Arminian Today

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Arminianism is not Pelagianism

I was listening to a Calvinist teacher lecture on heresies today and he was teaching on Pelagianism.  I knew from my past hearings of this man that he would seek to show his hearers that Arminianism is nothing more than Pelagianism or at least semi-Pelagian.  He did.  Not five minutes into his lecture he stated that the errors of Pelagius are still with is in the Arminians.  How so?  He said that Arminians are Pelagians for the following reasons:

1.  They teach that mankind has complete free will.

2.  They teach that man helps God with their salvation.

3.  They teach that after salvation one must do something to remain saved such as good works, obedience to the Law, etc.

4.  They teach that Jesus didn’t really save anyone when He died on the cross.  Man has to help God save us.  We work together to be saved.

This attack is not new to Arminians.  I have been told numerous times through e-mails or on Twitter or even in person that I am a heretic, that I teach works-salvation, and that I know nothing of the grace of God.  One “former” Arminian told me that he abandoned Arminianism after he really begin to read the Bible (to imply that I don’t).  Charles Spurgeon said about Arminians:

Arminianism, which is only Pelagianism under another name, had, to a large extent, eaten out the life of the Church of England.

While some Calvinists do realize that Arminians are not Pelagian or even semi-Pelagian, they still insist that Arminians believe that we help God to earn our salvation.  Calvinists like to pride themselves that their salvation is all of God and nothing of them and that even their belief is from God whereas poor Arminians believe that when they stand before God on the day of judgement they will be able to tell God that they saved themselves through their own free will.  Is this really the case?

First of all, I have been an Arminian disciple of Jesus for over 20 years.  I have met thousands of Arminians and have never once heard a testimony of someone claiming that they saved themselves or even that they helped God by believing.  I don’t deny that Arminianism holds to synergism, the idea that we submit to Christ for salvation through faith.  What I do deny is that that is works-righteousness.  Not one Arminian theologian nor one Arminian disciple would ever claim such a thing.  Clearly the New Testament teaches that we are saved by God’s grace through faith (Romans 3:22-27; 4:5; 5:1; Ephesians 2:8-9; Titus 3:5-7).  Jesus’ blood alone cleanses a sinner from sin (Matthew 26:28; Ephesians 1:7; Hebrews 9:14, 22, 27-28; 1 John 1:7).  Arminianism rejects any notion of earning our salvation through any good works or even the act of believing.  Jesus saves (Romans 6:23).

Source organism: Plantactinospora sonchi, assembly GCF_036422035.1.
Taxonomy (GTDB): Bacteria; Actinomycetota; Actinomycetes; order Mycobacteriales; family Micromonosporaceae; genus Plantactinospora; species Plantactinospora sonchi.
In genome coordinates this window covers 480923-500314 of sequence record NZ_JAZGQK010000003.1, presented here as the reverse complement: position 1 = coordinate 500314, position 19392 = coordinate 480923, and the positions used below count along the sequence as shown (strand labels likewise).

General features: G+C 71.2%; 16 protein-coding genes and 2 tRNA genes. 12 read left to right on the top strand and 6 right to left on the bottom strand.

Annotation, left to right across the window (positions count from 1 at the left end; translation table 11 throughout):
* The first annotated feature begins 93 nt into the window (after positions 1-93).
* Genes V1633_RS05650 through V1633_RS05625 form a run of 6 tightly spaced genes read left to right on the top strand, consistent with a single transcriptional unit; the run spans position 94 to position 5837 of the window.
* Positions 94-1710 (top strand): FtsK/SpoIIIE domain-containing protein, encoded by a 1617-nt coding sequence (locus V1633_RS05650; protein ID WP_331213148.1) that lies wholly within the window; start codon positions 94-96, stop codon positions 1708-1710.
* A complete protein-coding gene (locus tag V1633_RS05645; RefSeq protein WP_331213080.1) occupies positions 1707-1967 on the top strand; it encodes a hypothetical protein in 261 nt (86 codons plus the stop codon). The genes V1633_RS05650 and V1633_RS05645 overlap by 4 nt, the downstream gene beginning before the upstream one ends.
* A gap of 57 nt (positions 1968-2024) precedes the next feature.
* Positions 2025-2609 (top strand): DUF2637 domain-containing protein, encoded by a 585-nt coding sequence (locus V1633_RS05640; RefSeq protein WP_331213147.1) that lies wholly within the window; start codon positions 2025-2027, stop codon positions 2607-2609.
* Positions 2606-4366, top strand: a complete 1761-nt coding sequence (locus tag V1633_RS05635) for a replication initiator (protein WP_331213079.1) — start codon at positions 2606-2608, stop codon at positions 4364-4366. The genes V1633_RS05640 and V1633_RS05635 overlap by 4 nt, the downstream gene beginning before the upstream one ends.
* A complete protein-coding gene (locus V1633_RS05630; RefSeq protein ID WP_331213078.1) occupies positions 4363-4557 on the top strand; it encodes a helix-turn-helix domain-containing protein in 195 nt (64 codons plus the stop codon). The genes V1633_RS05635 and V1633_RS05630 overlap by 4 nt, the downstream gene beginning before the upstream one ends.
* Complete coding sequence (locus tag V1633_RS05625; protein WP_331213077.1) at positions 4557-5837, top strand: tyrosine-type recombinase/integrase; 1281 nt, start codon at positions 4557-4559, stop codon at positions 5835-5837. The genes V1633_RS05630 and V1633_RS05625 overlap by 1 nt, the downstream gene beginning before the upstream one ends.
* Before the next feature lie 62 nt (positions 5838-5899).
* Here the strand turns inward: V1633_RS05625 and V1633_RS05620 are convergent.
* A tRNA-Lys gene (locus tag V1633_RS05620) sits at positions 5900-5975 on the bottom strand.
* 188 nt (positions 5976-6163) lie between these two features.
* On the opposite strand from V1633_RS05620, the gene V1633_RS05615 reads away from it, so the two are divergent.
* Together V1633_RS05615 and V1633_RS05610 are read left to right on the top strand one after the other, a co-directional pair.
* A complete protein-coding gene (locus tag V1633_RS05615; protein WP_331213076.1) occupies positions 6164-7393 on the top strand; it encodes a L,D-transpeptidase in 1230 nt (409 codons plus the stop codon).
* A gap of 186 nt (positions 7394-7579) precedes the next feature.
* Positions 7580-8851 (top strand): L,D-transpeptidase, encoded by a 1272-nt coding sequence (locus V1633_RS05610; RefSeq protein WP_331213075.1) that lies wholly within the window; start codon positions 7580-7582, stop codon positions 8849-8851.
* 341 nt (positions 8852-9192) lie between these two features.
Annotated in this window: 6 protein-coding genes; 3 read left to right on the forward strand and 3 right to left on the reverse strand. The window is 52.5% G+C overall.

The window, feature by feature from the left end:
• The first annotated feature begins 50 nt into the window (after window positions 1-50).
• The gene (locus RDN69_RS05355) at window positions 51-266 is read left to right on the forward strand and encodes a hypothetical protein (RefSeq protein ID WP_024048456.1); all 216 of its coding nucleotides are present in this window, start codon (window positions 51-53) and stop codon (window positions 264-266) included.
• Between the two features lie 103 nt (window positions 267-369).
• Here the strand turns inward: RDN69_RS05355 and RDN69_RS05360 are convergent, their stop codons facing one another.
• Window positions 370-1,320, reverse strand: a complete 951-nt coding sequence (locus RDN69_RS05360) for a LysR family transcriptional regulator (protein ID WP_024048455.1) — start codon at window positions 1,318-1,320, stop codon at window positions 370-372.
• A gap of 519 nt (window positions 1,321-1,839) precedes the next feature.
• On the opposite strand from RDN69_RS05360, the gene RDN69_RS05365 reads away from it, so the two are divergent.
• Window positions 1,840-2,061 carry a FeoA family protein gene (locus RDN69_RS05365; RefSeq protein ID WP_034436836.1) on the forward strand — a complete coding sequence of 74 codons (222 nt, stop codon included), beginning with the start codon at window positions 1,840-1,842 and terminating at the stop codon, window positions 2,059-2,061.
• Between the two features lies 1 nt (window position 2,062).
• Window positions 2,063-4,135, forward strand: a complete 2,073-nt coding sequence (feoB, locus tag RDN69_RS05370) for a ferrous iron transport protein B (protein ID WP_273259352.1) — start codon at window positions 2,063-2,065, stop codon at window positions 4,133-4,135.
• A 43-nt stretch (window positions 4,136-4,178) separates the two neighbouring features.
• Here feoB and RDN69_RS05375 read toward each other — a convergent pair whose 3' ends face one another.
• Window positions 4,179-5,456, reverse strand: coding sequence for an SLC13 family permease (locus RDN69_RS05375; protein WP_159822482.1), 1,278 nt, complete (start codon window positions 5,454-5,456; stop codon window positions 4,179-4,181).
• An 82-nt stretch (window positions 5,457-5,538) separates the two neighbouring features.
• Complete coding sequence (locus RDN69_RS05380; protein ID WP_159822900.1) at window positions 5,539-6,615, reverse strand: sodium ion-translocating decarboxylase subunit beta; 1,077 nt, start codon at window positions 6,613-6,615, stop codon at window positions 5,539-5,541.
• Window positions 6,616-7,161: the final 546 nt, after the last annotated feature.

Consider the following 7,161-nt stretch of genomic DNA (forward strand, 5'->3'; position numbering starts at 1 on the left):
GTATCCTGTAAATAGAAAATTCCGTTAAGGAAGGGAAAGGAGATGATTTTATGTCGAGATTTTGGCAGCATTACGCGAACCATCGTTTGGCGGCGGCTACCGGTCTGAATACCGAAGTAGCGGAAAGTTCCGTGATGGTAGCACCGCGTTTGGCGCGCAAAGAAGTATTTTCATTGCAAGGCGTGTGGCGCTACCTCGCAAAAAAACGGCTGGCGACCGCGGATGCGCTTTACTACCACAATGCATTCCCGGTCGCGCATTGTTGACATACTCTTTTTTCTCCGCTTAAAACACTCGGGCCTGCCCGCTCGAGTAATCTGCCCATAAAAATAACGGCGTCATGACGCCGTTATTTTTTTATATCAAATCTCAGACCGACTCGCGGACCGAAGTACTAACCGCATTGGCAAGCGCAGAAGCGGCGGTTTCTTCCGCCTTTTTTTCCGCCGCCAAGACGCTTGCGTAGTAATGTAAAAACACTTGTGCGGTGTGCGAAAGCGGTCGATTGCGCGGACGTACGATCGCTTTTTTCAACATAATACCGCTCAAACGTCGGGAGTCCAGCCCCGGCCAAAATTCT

Secondly, Arminius, in his Works, made sure to let people know that he was not close to being a Pelagian.  How so?  Arminius embraced total depravity.  Pelagius did not.  Arminius embraced that the will of mankind is bound by sin and apart from the grace of God, none could be saved.  Pelagius did not.  Arminius taught that salvation is through Christ and Christ alone and not by any works of mankind.  Pelagius did not.  Arminius taught that the only way to overcome sin is through the power of the Holy Spirit.  Pelagius taught that mankind could overcome sin through the freedom of the will.  Arminius taught that salvation was all of grace.  Pelagius, while giving some acknowledgement to grace, denied that salvation was completely all of grace.

Lastly, the problem is that the Reformed view of irresistible grace has become, for the Calvinist, the only liable means to salvation.  While the vast majority of Christians and theologians throughout Church history have denied this, the “young, restless, and reformed” crowd is championing John Piper and R.C. Sproul’s view that teaches irresistible grace.  There is an alternative but anyone who mentions this is viewed as a Pelagian from the outset.

The fact is that the writings of Arminius are full of examples to show that he was not a Pelagian in his beliefs about salvation.  I don’t deny that certain people from Church history such as Charles Finney (who was not an Arminian) was in fact semi-Pelagian.  I know of some in the Restoration movement who gladly take the title “semi-Pelagian” though they prefer to be called “pre-Augustinian” in their views.  For Arminianism, if we are to adhere to Arminius, we must reject Pelagianism in all its forms.  Arminius accepted many of the Calvinist teachings regarding the fall, the utter depravity of humanity, and the necessity of grace for salvation while at the same time denying unconditional election and irresistible grace.

Written by The Seeking Disciple

06/25/2012 at 2:48 PM

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